You never do anything like that …. do you? 😉
Every one of us acts in a very specific way when we get nervous.
People who know us can tell. No matter how hard we try to come across as calm, cool, and collected, our unconscious habits give us away.
Maybe we talk too loud. Or too fast.
Maybe we pace. Tap one foot. Can’t stand still.
Or maybe we sweat. Not just a fresh sheen of perspiration, either. We’re talking visible drops of sweat.
It would be nice if we could turn off our nervous habits at will. “Oops, I’m sweating! Okay, armpits, turn off the tap.”
But we can’t. Nervous habits don’t listen.
And we live in fear that someone will notice.
What if it happens with someone you really like? What if it happens on a date? What if it happens with the person you want most to impress in the entire world?
You can imagine the frown. The revulsion. The quick end to the conversation. The horrible feeling of let-down.
But that doesn’t have to happen.
You actually DO have control over your nervous responses.
Your heart doesn’t have to start racing. You don’t have to panic. You can stay relaxed and be yourself in any encounter, no matter how gorgeous he is.
The key is what experts call presence.
Presence is one of the foundations of charisma. It’s what makes a person stand out in a crowd.
While everyone else is focusing on their phone or hurrying to get where they need to go, the present person strolls in complete confidence, taking in every nuance of his or her surroundings, open to synchronistic encounters.
When you’re present, you’re in the now. You’re not lost in your thoughts or your fears or your worries. You’re in your body. You’re grounded.
That’s important, because one of the things that happens when you get nervous is that your mind takes over. It goes into protection mode, blocking out everything but the urgent situation at hand.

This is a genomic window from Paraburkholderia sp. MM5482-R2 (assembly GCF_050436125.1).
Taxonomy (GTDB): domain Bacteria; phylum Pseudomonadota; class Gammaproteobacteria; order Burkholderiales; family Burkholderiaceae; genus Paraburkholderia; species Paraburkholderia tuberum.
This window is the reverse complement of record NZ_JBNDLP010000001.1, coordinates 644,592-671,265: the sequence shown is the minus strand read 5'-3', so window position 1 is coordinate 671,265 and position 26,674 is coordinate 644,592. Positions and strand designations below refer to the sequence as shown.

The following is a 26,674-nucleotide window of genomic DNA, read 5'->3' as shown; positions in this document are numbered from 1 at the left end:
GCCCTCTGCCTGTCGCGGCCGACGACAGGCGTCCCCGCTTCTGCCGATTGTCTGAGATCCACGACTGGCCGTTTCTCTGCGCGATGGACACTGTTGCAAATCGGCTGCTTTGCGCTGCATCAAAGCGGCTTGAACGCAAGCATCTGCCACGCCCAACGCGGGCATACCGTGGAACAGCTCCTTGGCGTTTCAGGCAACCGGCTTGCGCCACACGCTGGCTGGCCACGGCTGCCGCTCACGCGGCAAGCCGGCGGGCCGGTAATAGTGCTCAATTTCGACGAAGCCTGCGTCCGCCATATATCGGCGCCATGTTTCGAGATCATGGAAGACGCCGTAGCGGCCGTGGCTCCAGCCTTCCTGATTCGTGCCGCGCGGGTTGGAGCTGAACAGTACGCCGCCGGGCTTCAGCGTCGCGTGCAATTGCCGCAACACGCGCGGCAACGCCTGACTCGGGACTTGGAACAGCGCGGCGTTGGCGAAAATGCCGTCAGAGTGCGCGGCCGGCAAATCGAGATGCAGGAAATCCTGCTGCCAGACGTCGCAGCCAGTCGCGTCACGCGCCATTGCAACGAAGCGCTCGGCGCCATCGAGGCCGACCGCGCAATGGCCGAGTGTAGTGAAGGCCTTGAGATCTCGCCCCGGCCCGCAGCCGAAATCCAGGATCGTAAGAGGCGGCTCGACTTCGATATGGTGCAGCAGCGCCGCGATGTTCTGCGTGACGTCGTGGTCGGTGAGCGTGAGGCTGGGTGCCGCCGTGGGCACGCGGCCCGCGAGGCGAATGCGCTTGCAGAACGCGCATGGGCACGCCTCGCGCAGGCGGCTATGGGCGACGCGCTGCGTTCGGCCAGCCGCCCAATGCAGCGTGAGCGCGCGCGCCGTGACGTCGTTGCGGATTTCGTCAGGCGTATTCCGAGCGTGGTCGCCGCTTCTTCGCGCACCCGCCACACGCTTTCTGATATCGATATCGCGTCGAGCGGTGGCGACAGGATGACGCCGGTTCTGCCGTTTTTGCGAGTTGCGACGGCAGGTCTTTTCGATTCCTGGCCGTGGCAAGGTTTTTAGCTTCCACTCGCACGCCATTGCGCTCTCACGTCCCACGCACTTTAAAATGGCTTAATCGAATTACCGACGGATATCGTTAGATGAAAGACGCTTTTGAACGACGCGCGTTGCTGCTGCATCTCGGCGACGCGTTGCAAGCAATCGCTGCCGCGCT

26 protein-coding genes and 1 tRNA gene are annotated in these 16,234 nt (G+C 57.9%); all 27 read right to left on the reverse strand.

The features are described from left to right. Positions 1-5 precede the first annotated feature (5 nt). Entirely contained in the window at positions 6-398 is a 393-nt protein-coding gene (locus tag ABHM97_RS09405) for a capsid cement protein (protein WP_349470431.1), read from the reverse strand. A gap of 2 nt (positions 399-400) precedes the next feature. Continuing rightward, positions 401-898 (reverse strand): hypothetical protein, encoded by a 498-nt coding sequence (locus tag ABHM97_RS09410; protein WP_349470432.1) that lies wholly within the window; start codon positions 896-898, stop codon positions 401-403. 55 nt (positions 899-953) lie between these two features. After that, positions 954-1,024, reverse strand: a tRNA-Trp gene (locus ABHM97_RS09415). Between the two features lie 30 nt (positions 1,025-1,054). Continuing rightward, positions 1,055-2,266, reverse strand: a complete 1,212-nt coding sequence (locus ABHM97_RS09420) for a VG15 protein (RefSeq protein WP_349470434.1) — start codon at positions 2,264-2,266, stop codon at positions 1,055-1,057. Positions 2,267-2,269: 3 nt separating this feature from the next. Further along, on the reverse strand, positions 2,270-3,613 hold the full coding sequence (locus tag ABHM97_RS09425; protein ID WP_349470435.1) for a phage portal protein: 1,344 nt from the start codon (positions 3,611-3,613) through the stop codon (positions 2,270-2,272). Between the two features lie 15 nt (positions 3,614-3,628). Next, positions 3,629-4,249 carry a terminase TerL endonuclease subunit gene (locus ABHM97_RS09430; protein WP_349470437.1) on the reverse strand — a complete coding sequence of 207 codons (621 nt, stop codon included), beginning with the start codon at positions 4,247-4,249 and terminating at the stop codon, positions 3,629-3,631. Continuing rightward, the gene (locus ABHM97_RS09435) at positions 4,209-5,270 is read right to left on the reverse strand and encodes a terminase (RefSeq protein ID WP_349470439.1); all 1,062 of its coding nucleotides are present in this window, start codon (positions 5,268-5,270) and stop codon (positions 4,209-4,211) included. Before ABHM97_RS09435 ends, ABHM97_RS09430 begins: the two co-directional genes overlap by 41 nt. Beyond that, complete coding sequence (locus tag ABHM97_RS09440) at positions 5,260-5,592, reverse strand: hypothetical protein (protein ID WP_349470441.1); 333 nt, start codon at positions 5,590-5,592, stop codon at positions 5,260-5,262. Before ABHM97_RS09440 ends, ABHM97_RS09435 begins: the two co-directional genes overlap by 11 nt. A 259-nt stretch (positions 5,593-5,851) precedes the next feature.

Your sympathetic nervous system kicks in, preparing you to fight or flee. You become oblivious to everything but your performance … a performance that now feels like a disaster.
Here’s how to stop the cycle.
When you feel yourself getting nervous, stay in your body. Don’t let your mind hijack you. Take deep breaths and feel your chest expand. In … out. In … out.
Is Mr. Handsome waiting for you to say something? Then smile at him. And breathe. In … out. In … out.
As you breathe, notice everything about him. Notice the color of his eyes, the way he brushed his hair this morning, whether he’s wearing a watch. See if you can pick up what he’s feeling, what his energy is like.
Let him lead the conversation while you focus on staying present.
When we’re nervous, we tend to breathe shallowly. It feels like everything is happening in the chest. Focus your attention on your belly instead, expanding it with each breath. Let your center of gravity sink deeper.
When nerves strike, there’s an immediate tendency to speed everything up. You do everything fast, just to get it over with.
Staying grounded means deliberately slowing yourself down. Even if it feels too slow.
Choose your words with care. Allow some silence. Don’t be in a rush to fill a pause in the conversation with words. Instead, take the opportunity to breathe and pay attention. Catch his eyes. Let him know you see him.
Mindfulness and meditation are two practices that help enormously in cultivating presence. Comic Amy Schumer credits two 20-minute meditation sessions a day for helping her keep her cool on stage.
Presence is such a rare commodity that those who cultivate it stand out. But there are more compelling reasons to stay present.
Being present helps you get in touch with what some call “the ground of your being.” It’s the part of you that observes your experiences without getting caught up in them.
In his bestseller The Untethered Soul, Michael A. Singer describes what mastering presence feels like:
“You used to walk around feeling anxiety and tension; now you walk around feeling love. You just feel love for no reason. Your backdrop is love. Your backdrop is openness, beauty, and appreciation.”
It feels wonderful to be present. To not have to worry about those nervous reactions. To sink into an experience instead of fighting it.
The starting point couldn’t be simpler.
Just breathe. Slow down. Observe. Be.